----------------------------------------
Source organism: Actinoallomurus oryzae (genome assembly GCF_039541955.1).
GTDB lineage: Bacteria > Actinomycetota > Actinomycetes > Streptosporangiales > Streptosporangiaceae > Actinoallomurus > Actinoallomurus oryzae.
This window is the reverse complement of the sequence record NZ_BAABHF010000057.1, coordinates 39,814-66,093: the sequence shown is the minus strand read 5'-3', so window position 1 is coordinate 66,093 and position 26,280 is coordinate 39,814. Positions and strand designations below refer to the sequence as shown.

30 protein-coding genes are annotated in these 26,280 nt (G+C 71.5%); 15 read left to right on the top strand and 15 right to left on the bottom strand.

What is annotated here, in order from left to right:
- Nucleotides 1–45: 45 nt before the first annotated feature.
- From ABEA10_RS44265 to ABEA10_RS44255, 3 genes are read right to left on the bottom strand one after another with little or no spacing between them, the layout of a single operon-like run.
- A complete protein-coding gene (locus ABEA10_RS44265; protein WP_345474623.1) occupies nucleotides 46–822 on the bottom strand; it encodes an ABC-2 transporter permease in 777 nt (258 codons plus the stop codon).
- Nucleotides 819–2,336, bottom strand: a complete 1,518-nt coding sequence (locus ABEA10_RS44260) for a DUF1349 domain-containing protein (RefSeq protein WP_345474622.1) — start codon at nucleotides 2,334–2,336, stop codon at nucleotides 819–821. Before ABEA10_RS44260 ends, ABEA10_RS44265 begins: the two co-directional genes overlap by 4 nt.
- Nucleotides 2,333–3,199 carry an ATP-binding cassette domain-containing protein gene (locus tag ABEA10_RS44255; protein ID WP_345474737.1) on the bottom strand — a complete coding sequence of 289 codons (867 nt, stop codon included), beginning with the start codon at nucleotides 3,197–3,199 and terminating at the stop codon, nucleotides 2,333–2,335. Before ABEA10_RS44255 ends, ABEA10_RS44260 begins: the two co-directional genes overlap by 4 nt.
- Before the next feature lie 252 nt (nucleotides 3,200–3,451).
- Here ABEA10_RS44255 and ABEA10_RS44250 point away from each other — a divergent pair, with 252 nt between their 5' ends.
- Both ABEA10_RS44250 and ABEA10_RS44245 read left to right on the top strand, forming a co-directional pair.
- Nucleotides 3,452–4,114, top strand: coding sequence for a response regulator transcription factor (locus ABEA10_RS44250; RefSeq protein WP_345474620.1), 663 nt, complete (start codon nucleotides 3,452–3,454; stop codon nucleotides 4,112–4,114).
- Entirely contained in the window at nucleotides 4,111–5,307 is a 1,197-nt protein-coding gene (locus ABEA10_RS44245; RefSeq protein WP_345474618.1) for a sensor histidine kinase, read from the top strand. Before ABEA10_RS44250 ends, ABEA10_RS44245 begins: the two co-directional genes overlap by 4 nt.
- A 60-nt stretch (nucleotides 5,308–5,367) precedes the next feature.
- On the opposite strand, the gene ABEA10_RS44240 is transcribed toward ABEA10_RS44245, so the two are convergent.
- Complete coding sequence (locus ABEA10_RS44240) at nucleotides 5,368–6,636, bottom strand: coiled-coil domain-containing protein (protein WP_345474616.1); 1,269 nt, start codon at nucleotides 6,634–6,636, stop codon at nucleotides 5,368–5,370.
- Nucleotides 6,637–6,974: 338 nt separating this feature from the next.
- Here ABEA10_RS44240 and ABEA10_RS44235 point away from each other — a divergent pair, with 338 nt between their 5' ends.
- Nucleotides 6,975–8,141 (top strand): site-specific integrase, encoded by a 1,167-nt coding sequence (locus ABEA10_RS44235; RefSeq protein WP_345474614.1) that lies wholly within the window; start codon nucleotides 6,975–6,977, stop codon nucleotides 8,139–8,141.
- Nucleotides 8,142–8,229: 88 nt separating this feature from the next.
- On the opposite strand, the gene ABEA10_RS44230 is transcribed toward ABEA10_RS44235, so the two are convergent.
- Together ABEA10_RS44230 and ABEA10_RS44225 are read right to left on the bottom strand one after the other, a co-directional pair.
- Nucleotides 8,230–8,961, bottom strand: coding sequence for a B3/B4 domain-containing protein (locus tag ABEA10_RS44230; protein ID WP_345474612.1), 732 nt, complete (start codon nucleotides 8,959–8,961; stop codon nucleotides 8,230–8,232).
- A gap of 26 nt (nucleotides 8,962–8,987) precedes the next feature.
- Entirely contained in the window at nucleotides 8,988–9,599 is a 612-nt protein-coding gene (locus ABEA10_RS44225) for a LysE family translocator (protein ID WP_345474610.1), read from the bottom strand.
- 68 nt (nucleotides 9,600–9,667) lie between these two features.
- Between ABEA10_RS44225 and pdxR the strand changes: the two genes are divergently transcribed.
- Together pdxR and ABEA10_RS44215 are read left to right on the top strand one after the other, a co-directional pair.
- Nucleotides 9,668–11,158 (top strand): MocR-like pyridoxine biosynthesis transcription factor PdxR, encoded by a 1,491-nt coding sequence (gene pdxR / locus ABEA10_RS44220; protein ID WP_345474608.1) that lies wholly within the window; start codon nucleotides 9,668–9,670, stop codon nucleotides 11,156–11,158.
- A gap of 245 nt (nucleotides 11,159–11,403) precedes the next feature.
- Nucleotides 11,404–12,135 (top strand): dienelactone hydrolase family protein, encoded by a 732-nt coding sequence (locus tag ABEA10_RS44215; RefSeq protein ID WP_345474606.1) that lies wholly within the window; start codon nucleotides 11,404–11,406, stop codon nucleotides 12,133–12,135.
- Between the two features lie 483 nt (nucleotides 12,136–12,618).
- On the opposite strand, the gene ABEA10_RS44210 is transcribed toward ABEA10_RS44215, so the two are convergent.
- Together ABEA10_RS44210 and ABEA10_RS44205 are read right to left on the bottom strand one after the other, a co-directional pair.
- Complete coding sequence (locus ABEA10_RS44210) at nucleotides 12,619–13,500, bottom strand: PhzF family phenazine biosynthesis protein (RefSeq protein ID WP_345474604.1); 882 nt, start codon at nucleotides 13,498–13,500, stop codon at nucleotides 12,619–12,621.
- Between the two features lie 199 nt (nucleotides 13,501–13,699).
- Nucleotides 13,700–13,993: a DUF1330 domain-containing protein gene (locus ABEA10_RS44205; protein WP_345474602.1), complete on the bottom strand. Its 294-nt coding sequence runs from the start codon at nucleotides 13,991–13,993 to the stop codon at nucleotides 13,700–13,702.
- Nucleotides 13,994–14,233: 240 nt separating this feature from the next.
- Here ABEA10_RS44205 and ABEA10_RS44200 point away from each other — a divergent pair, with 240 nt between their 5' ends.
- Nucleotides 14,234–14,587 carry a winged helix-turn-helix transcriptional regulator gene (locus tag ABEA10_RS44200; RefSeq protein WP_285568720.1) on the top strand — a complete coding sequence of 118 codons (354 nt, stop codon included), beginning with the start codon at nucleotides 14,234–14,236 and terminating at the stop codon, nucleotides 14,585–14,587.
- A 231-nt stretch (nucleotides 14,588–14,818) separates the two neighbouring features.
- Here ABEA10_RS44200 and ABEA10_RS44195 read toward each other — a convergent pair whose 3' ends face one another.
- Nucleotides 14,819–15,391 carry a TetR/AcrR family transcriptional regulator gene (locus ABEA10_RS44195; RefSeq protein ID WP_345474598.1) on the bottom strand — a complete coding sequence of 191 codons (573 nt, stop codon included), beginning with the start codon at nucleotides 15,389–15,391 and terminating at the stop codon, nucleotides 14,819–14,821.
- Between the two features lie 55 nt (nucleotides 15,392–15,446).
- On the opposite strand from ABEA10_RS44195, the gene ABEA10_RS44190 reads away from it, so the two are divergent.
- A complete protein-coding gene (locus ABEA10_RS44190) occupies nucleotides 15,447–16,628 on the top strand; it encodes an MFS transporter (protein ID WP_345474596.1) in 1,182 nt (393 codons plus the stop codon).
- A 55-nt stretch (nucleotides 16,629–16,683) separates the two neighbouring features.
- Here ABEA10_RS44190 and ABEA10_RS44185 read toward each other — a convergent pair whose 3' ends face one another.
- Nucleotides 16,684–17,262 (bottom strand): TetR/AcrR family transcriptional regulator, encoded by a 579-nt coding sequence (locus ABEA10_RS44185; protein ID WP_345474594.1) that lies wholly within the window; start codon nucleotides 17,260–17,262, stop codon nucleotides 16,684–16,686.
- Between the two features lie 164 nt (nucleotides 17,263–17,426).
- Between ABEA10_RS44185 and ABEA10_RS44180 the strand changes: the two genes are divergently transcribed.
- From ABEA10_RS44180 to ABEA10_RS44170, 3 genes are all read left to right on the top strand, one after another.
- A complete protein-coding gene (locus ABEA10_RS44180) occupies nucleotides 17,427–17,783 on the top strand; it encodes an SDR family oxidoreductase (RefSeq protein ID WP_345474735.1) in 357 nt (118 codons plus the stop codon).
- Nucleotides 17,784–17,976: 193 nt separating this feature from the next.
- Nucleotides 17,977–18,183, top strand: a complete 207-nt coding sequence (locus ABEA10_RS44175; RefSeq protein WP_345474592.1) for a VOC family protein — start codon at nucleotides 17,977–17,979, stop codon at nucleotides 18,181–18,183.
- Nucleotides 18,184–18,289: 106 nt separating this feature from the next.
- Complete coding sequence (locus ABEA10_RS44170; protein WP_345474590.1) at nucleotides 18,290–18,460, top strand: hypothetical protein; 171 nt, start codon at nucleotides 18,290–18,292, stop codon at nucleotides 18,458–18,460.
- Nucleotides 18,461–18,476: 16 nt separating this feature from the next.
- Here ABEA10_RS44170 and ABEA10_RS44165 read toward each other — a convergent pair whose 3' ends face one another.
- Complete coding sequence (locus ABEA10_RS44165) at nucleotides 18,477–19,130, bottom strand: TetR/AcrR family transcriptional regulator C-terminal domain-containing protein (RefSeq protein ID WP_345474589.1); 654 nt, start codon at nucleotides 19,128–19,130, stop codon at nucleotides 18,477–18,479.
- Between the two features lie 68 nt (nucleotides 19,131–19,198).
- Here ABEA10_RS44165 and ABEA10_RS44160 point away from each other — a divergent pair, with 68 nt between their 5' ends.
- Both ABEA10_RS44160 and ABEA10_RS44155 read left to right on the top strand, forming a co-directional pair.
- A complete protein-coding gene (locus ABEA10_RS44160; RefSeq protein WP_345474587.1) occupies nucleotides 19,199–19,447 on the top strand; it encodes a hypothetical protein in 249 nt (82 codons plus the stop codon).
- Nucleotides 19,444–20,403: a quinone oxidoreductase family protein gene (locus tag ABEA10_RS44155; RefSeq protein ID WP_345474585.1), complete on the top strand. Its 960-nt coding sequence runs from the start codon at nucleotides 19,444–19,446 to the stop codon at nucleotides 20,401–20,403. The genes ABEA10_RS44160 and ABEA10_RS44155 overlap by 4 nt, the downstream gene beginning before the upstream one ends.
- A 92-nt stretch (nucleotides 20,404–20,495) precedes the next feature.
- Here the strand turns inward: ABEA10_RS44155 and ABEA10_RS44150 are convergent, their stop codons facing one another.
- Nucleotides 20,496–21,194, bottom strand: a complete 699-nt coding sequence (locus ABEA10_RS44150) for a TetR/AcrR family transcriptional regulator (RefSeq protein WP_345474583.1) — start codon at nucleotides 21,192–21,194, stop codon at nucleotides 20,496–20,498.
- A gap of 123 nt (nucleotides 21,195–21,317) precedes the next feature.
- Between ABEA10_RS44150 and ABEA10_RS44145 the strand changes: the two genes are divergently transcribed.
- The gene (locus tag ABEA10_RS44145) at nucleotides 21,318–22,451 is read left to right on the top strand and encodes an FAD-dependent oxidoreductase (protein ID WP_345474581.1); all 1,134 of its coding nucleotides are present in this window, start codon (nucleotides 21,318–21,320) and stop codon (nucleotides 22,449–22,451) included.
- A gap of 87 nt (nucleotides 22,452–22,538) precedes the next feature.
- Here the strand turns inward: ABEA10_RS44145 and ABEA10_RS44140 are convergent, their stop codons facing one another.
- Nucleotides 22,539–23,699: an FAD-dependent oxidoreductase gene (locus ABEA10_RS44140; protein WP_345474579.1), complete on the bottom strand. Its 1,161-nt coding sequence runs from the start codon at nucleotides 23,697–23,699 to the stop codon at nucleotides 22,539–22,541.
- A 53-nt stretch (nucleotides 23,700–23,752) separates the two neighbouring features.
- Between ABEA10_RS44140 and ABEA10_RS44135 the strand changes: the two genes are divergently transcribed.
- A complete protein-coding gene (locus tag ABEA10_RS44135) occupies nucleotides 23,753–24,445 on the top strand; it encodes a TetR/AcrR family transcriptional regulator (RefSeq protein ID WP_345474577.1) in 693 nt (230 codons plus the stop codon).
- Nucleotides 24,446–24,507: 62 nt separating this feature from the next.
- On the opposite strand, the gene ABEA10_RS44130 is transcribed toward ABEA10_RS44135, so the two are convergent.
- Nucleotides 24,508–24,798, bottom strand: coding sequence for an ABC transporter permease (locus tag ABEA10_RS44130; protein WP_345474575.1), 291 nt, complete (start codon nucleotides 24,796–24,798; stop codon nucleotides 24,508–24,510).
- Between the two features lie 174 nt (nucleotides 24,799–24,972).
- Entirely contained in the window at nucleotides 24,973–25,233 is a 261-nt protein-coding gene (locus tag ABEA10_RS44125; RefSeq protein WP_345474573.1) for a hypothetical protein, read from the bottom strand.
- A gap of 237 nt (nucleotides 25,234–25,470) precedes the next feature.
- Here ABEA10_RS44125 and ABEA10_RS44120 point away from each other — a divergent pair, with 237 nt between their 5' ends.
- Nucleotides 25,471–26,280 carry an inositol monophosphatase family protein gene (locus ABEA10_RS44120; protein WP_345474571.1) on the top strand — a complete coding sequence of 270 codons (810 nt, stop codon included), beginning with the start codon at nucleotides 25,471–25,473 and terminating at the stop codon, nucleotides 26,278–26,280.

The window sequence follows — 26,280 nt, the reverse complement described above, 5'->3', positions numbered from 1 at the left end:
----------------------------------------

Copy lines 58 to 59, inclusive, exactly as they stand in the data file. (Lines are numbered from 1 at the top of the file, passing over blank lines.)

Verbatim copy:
- Nucleotides 18,184–18,289: 106 nt separating this feature from the next.
- Complete coding sequence (locus ABEA10_RS44170; protein WP_345474590.1) at nucleotides 18,290–18,460, top strand: hypothetical protein; 171 nt, start codon at nucleotides 18,290–18,292, stop codon at nucleotides 18,458–18,460.